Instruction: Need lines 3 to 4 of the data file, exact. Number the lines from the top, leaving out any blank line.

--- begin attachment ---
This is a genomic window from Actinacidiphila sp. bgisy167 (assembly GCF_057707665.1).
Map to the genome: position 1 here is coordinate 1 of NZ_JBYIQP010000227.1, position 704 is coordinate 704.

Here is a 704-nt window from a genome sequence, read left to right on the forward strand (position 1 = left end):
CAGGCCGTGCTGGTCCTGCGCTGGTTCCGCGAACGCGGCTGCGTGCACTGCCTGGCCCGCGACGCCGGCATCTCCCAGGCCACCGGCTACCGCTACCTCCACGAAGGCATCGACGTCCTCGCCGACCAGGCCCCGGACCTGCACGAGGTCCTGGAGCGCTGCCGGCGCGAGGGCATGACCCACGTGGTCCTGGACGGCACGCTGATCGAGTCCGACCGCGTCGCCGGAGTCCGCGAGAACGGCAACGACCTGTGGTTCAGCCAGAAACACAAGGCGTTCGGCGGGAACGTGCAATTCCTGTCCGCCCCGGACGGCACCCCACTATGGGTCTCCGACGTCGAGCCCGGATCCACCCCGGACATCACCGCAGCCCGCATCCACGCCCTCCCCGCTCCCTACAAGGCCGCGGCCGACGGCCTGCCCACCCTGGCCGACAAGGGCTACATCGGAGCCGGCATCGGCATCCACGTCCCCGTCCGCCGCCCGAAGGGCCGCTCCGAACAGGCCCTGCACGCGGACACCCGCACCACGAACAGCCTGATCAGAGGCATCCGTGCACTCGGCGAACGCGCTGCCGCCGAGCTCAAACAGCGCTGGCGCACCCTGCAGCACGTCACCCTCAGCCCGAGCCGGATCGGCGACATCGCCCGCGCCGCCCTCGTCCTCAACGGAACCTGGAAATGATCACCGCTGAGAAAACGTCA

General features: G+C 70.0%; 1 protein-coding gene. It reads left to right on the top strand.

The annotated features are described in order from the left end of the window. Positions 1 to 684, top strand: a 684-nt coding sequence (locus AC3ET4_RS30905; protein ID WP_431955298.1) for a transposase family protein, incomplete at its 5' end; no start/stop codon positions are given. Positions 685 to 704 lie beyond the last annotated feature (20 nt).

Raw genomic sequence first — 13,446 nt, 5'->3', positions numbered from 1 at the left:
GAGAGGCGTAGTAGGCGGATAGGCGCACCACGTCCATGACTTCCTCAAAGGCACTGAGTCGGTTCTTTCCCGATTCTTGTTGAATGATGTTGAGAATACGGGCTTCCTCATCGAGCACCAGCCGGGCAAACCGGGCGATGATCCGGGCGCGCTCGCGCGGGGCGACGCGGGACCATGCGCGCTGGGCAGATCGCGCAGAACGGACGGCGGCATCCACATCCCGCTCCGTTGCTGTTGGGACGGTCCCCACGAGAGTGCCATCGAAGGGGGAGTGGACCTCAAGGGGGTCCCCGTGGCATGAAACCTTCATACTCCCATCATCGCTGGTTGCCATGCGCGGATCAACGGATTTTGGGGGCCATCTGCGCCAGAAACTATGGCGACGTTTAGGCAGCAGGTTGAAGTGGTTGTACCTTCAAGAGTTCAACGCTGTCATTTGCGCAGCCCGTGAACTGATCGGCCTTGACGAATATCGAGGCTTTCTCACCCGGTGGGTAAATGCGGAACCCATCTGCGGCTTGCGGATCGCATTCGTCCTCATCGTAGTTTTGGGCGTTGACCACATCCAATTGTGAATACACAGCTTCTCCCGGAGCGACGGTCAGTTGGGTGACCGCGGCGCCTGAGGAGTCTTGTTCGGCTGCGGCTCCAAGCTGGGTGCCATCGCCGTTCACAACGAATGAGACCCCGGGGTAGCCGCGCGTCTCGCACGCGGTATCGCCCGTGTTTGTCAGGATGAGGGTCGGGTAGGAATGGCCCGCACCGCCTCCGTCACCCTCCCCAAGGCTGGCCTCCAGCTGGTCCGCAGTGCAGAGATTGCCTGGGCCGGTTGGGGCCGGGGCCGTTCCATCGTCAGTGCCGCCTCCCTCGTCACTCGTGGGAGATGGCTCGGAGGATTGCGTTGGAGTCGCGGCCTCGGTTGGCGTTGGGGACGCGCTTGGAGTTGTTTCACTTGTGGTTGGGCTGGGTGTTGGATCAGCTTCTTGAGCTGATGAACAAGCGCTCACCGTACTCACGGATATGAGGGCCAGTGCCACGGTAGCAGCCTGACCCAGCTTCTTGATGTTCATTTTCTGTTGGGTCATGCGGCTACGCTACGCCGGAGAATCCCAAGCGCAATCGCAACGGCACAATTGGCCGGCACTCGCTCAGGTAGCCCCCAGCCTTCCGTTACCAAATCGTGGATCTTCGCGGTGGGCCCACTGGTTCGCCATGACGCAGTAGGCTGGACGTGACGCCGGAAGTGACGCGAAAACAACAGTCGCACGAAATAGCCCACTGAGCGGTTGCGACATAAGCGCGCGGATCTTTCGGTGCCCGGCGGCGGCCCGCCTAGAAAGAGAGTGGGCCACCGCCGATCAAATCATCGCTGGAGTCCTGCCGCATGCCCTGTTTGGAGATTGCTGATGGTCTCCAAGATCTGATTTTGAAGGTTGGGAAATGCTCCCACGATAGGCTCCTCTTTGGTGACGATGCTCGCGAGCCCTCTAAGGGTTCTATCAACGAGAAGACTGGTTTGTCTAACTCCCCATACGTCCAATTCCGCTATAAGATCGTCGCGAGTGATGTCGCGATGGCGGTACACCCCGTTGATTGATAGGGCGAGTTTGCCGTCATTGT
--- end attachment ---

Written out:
Here is a 704-nt window from a genome sequence, read left to right on the forward strand (position 1 = left end):
CAGGCCGTGCTGGTCCTGCGCTGGTTCCGCGAACGCGGCTGCGTGCACTGCCTGGCCCGCGACGCCGGCATCTCCCAGGCCACCGGCTACCGCTACCTCCACGAAGGCATCGACGTCCTCGCCGACCAGGCCCCGGACCTGCACGAGGTCCTGGAGCGCTGCCGGCGCGAGGGCATGACCCACGTGGTCCTGGACGGCACGCTGATCGAGTCCGACCGCGTCGCCGGAGTCCGCGAGAACGGCAACGACCTGTGGTTCAGCCAGAAACACAAGGCGTTCGGCGGGAACGTGCAATTCCTGTCCGCCCCGGACGGCACCCCACTATGGGTCTCCGACGTCGAGCCCGGATCCACCCCGGACATCACCGCAGCCCGCATCCACGCCCTCCCCGCTCCCTACAAGGCCGCGGCCGACGGCCTGCCCACCCTGGCCGACAAGGGCTACATCGGAGCCGGCATCGGCATCCACGTCCCCGTCCGCCGCCCGAAGGGCCGCTCCGAACAGGCCCTGCACGCGGACACCCGCACCACGAACAGCCTGATCAGAGGCATCCGTGCACTCGGCGAACGCGCTGCCGCCGAGCTCAAACAGCGCTGGCGCACCCTGCAGCACGTCACCCTCAGCCCGAGCCGGATCGGCGACATCGCCCGCGCCGCCCTCGTCCTCAACGGAACCTGGAAATGATCACCGCTGAGAAAACGTCA